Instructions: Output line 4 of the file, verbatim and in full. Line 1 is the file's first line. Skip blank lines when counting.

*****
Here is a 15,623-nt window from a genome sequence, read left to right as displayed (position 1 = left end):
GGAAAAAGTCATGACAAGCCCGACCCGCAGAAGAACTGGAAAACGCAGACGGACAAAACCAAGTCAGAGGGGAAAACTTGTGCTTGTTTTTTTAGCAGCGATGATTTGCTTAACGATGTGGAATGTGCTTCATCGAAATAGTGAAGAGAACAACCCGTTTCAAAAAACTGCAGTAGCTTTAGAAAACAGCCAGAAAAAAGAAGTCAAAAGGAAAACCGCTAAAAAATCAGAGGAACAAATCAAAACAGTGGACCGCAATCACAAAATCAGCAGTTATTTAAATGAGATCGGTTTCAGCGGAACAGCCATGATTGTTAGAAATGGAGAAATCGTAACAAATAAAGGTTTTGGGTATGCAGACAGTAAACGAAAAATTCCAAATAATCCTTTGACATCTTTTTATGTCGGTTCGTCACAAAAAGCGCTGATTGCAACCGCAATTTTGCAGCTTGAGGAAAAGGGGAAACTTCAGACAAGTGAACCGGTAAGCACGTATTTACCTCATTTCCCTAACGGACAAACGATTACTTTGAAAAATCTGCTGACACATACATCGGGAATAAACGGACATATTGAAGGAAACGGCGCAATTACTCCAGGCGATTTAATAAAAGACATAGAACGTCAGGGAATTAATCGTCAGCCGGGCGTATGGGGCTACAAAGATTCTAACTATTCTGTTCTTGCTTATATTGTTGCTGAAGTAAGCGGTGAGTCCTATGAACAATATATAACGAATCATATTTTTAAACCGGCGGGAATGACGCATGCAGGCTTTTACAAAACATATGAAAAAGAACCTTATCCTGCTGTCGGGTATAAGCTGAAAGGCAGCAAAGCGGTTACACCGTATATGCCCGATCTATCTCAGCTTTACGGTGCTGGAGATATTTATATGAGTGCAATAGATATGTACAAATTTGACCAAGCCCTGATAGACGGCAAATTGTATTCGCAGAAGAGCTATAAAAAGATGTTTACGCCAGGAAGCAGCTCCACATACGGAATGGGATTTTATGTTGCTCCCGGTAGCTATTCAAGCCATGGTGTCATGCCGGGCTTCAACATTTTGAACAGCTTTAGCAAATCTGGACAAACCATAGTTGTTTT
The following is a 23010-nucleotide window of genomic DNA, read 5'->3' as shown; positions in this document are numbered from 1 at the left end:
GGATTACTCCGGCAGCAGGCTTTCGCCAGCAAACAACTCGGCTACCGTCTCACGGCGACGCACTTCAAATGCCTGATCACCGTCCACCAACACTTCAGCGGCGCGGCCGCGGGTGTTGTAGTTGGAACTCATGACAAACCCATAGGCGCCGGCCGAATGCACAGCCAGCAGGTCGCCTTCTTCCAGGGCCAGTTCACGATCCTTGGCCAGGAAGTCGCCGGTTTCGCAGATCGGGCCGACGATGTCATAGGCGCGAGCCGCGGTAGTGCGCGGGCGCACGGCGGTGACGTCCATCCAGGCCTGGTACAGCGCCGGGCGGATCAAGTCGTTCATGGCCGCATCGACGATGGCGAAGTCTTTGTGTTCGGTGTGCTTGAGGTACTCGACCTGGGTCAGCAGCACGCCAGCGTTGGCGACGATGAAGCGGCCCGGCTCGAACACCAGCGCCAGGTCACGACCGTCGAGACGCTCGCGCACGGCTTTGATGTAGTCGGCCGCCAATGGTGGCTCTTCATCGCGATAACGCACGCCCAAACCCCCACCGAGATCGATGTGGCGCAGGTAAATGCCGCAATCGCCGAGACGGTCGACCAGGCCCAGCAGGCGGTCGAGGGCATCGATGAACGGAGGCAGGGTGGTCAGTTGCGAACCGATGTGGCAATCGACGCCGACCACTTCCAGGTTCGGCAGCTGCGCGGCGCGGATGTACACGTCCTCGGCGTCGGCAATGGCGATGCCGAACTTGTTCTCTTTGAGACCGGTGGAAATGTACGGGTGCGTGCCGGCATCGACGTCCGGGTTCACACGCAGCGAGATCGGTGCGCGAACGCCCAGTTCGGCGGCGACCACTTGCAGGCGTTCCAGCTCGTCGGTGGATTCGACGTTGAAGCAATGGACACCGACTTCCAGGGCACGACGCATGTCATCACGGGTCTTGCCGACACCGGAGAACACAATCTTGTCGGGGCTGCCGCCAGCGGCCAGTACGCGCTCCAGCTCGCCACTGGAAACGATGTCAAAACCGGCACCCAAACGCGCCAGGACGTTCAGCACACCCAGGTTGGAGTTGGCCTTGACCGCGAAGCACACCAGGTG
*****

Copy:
GGATTACTCCGGCAGCAGGCTTTCGCCAGCAAACAACTCGGCTACCGTCTCACGGCGACGCACTTCAAATGCCTGATCACCGTCCACCAACACTTCAGCGGCGCGGCCGCGGGTGTTGTAGTTGGAACTCATGACAAACCCATAGGCGCCGGCCGAATGCACAGCCAGCAGGTCGCCTTCTTCCAGGGCCAGTTCACGATCCTTGGCCAGGAAGTCGCCGGTTTCGCAGATCGGGCCGACGATGTCATAGGCGCGAGCCGCGGTAGTGCGCGGGCGCACGGCGGTGACGTCCATCCAGGCCTGGTACAGCGCCGGGCGGATCAAGTCGTTCATGGCCGCATCGACGATGGCGAAGTCTTTGTGTTCGGTGTGCTTGAGGTACTCGACCTGGGTCAGCAGCACGCCAGCGTTGGCGACGATGAAGCGGCCCGGCTCGAACACCAGCGCCAGGTCACGACCGTCGAGACGCTCGCGCACGGCTTTGATGTAGTCGGCCGCCAATGGTGGCTCTTCATCGCGATAACGCACGCCCAAACCCCCACCGAGATCGATGTGGCGCAGGTAAATGCCGCAATCGCCGAGACGGTCGACCAGGCCCAGCAGGCGGTCGAGGGCATCGATGAACGGAGGCAGGGTGGTCAGTTGCGAACCGATGTGGCAATCGACGCCGACCACTTCCAGGTTCGGCAGCTGCGCGGCGCGGATGTACACGTCCTCGGCGTCGGCAATGGCGATGCCGAACTTGTTCTCTTTGAGACCGGTGGAAATGTACGGGTGCGTGCCGGCATCGACGTCCGGGTTCACACGCAGCGAGATCGGTGCGCGAACGCCCAGTTCGGCGGCGACCACTTGCAGGCGTTCCAGCTCGTCGGTGGATTCGACGTTGAAGCAATGGACACCGACTTCCAGGGCACGACGCATGTCATCACGGGTCTTGCCGACACCGGAGAACACAATCTTGTCGGGGCTGCCGCCAGCGGCCAGTACGCGCTCCAGCTCGCCACTGGAAACGATGTCAAAACCGGCACCCAAACGCGCCAGGACGTTCAGCACACCCAGGTTGGAGTTGGCCTTGACCGCGAAGCACACCAGGTG